A Passion for the Planets: Envisioning Other Worlds, From by William Sheehan

By William Sheehan

Astronomy is via a long way the most well-liked of the actual sciences, engaging sufficient to develop into an important cultural preoccupation for plenty of, and for a few a charming medical job which assuredly principles their lives. what's the nature of that probably unstoppable allure? during this energetic and compelling account, William Sheehan – specialist psychiatrist, famous historian of astronomy, and incurable observer - explores the character of that attract throughout the tale of man's visible exploration of the planets.

In this quantity, the 1st of a trilogy, Sheehan begins with observational astronomy’s profound and lasting impression on his personal existence, atmosphere the issues of embarkation for the adventure to come back. He travels around the historic panorama looking the earliest origins of man's compulsion to monitor the planets one of the hunter gatherers of the higher palaeolithic, and strains the evolving tale from the planetary documents of the earliest towns, to Pharonic Egypt via to Hellenistic Greek astronomy culminating in Ptolemy. the need to discover performed its half within the perceptual adjustments wrought through the Copernican revolution, in addition to the observational advances completed through such remarkable characters as Tycho along with his sharpest of eyes, and his sumptuous perform of overall astronomy. the 2 epochal advances released in 1609, either born via planetary remark, specifically Kepler's discovery of the genuine nature of the orbit of Mars and Harriot and Galileo’s observations of the Moon, have a pivotal position during this account.

Sheehan weaves a wealthy tapestry of social and technological settings, patronage and personalities, apparatus and abilities, cosmologies and targets, factors and compulsions to attempt to give an explanation for why we've got saw, and proceed to watch, the planets.

The compelling textual content of A ardour for the Planets is superior by way of the specifically commissioned planetary paintings of Julian Baum, himself son of a famous planetary observer and historian of planetary observers, and Randall Rosenfeld.

A ardour for the Planets should be of curiosity to all beginner astronomers; lively planetary observers; armchair astronomers; these attracted to the historical past of astronomy; the cultural background of technological know-how; and astronomical art.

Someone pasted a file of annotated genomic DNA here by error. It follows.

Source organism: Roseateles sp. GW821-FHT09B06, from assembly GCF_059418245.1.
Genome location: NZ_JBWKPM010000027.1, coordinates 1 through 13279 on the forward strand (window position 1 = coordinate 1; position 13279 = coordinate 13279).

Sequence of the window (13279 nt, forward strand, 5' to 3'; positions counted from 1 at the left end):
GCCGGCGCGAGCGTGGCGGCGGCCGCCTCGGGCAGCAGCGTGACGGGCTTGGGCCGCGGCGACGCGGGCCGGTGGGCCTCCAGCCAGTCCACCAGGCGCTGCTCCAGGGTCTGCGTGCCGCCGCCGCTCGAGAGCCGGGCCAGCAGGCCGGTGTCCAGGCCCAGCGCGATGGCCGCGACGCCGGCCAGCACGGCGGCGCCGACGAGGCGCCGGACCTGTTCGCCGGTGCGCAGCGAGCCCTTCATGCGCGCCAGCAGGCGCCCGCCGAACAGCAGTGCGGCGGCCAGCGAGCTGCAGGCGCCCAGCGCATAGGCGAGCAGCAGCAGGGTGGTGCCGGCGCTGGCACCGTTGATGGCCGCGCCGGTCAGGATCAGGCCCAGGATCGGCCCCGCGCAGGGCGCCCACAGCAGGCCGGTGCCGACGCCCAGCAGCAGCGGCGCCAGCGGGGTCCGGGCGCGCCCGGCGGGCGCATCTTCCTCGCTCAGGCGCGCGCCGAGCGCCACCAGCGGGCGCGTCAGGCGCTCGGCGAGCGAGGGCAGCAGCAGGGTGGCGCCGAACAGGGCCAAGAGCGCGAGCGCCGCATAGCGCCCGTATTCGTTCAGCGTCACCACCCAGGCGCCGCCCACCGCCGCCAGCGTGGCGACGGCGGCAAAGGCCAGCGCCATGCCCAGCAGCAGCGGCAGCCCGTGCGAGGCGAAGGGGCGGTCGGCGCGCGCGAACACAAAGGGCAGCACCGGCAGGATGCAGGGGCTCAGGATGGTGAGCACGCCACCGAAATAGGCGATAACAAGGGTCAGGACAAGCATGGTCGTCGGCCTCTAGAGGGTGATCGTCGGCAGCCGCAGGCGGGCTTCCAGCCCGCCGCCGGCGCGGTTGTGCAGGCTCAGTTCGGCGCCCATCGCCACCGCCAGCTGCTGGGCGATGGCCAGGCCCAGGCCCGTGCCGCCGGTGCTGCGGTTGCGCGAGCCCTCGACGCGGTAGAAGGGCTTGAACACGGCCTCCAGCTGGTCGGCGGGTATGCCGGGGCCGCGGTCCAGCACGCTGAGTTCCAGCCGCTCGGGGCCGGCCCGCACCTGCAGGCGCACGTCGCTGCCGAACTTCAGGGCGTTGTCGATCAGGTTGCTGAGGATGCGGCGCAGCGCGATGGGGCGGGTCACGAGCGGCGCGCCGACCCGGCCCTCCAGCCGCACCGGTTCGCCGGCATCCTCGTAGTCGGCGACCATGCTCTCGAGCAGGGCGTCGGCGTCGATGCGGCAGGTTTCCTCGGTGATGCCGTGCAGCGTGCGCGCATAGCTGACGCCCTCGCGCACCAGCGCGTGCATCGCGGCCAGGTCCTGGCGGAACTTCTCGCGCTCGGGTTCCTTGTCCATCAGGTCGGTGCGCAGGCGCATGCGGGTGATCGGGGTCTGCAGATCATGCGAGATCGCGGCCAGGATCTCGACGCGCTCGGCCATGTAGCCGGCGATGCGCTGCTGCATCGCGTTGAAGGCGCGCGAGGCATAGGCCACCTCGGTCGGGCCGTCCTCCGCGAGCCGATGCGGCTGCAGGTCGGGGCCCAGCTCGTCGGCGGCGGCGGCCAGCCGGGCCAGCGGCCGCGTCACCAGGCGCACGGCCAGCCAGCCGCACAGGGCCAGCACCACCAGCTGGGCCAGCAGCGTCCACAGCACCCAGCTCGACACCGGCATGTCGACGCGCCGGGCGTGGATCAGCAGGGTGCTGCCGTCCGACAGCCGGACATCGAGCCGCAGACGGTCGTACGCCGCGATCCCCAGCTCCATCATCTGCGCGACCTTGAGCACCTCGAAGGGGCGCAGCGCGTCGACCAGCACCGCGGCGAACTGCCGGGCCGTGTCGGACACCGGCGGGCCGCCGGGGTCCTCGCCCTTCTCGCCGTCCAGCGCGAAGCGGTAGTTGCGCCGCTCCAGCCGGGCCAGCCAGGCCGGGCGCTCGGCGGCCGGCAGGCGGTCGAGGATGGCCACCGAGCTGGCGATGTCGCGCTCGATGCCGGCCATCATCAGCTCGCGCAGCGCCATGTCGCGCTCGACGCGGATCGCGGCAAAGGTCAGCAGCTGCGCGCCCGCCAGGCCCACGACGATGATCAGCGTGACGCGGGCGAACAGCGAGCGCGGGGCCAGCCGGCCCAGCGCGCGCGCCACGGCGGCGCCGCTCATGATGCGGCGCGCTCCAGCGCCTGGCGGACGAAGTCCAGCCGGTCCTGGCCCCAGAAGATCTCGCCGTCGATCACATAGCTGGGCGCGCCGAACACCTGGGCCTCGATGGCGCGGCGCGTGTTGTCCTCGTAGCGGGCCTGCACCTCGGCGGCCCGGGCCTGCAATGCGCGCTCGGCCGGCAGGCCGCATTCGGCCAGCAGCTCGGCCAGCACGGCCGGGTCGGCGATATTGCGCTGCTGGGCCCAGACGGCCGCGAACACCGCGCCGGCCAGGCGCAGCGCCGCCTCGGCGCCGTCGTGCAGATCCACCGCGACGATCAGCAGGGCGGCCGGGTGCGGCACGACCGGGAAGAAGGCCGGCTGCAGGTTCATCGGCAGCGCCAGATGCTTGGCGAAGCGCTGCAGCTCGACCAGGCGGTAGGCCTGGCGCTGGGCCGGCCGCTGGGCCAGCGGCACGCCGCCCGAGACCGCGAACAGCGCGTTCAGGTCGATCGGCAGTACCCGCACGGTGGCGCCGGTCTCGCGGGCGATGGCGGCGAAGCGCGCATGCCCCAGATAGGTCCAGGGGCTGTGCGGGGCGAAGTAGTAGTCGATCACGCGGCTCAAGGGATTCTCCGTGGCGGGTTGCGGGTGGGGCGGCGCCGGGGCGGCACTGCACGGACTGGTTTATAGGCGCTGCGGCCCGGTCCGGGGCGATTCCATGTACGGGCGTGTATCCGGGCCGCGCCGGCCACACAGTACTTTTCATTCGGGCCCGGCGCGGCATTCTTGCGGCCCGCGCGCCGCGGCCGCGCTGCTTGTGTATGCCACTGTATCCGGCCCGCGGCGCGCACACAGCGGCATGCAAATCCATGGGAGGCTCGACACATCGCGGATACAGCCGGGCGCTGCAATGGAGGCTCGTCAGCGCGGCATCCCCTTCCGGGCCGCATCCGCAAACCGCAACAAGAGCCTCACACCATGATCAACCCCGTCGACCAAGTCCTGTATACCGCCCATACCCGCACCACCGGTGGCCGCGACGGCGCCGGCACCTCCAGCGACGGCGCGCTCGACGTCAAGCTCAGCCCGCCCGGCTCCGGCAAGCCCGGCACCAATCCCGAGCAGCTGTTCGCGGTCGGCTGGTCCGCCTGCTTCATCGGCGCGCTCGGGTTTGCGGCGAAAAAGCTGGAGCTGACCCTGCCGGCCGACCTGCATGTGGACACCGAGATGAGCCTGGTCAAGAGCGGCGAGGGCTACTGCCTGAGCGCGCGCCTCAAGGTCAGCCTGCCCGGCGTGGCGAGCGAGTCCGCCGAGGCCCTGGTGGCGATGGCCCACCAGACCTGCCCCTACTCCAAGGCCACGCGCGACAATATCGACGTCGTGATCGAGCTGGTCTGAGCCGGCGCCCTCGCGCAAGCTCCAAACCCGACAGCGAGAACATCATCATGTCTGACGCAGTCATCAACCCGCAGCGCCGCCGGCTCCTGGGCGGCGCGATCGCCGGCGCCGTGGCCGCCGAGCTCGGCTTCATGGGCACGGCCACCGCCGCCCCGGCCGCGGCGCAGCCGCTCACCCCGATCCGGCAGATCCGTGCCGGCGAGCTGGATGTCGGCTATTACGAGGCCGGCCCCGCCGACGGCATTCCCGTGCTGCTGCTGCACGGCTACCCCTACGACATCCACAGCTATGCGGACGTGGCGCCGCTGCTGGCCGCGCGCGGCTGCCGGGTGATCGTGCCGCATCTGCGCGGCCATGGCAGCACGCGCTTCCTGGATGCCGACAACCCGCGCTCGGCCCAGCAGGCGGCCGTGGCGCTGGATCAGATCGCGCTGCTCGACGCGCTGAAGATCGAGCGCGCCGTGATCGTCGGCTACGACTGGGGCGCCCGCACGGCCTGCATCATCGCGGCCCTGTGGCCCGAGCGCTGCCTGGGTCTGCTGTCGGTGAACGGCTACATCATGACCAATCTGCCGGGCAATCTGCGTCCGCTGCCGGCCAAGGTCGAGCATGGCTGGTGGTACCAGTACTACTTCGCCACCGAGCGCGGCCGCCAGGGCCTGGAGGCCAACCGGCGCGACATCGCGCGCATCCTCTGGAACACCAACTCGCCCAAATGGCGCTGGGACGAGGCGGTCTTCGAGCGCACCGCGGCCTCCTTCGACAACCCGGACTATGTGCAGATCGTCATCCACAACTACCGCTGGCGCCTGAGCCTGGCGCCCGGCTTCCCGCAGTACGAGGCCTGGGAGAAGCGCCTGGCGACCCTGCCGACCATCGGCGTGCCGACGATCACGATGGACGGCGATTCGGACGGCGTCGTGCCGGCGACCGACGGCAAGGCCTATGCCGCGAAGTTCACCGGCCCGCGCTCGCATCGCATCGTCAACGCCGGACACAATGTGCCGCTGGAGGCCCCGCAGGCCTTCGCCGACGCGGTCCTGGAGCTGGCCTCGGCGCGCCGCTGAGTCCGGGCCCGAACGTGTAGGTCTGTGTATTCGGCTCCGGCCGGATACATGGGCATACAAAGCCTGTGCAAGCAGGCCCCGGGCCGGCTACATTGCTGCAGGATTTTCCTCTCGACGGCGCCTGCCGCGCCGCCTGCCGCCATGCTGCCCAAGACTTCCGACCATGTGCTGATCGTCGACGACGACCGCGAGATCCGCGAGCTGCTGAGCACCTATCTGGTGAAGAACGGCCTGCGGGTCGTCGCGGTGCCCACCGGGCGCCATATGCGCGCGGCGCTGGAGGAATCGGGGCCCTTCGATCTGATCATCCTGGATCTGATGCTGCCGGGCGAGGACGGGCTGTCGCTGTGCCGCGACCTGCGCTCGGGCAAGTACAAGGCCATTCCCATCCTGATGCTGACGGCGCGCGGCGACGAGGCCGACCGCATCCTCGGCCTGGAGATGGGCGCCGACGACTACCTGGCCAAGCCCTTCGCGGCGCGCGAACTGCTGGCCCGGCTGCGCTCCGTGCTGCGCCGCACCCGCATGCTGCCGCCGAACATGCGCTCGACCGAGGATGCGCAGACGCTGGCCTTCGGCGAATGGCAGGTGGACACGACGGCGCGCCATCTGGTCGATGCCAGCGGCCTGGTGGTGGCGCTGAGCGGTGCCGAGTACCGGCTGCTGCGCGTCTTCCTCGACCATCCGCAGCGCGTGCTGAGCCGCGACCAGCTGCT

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Extra info for A Passion for the Planets: Envisioning Other Worlds, From the Pleistocene to the Age of the Telescope

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Of whom Richard Baum has written: Several days ago J. A. Mercury and Venus Section … and spoke about that great meteor observer W. F. Denning. Since Hedley … lived in the vicinity (Bristol), I wondered if he had ever met the man. ” Apparently Denning lived alone with his man servant – he was an accountant by profession. I was also told, some years ago, and the letter is still in my files, that the late Dr. W. H. Steavenson, a very well known English amateur, once visited Denning, to discover a lonely old man sitting by his fireside.

Burnham’s fate underscores another thing about our ilk. Many of us aren’t well suited to anything practical or useful. We’re harmless creatures; but we’re not really good for anything – except to sit in rocking chairs on pine needles and hoard curiosities (artifactual or informational) that to most people will seem mere bric-a-brac – cast-offs – debris. We are beachcombers along unfamiliar seas who love to peer, whenever we can, at shining planets and spangled multitudes rolling through the vast universe of which we, the meek, are the true inheritors.

Before the spacecraft era, planetary astronomy was entirely groundbased. That meant trying to capture a column of light from a distant world by means of a lens or mirror then studying it with the eye, the photographic plate, or the spectroscope. Practically speaking, this meant a team collaboration among artisans – craftsmen in glass and mechanical engineers – who produced the instruments and the artists, trained in the methods of observation, who used them. At one level, the classic pose was set in 1910 by Percival Lowell, hiding his bald pate under a golf cap turned with the visor backward peering intently at another world (in this case, Venus against the daylight sky).

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